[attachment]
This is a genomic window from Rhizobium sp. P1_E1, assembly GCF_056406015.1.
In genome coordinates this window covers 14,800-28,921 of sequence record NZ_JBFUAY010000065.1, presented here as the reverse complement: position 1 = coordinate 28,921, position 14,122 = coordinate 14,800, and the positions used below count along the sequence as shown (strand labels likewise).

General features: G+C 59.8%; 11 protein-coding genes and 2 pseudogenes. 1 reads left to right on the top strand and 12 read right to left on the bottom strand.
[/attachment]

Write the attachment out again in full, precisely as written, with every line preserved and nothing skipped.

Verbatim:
This is a genomic window from Rhizobium sp. P1_E1, assembly GCF_056406015.1.
In genome coordinates this window covers 14,800-28,921 of sequence record NZ_JBFUAY010000065.1, presented here as the reverse complement: position 1 = coordinate 28,921, position 14,122 = coordinate 14,800, and the positions used below count along the sequence as shown (strand labels likewise).

General features: G+C 59.8%; 11 protein-coding genes and 2 pseudogenes. 1 reads left to right on the top strand and 12 read right to left on the bottom strand.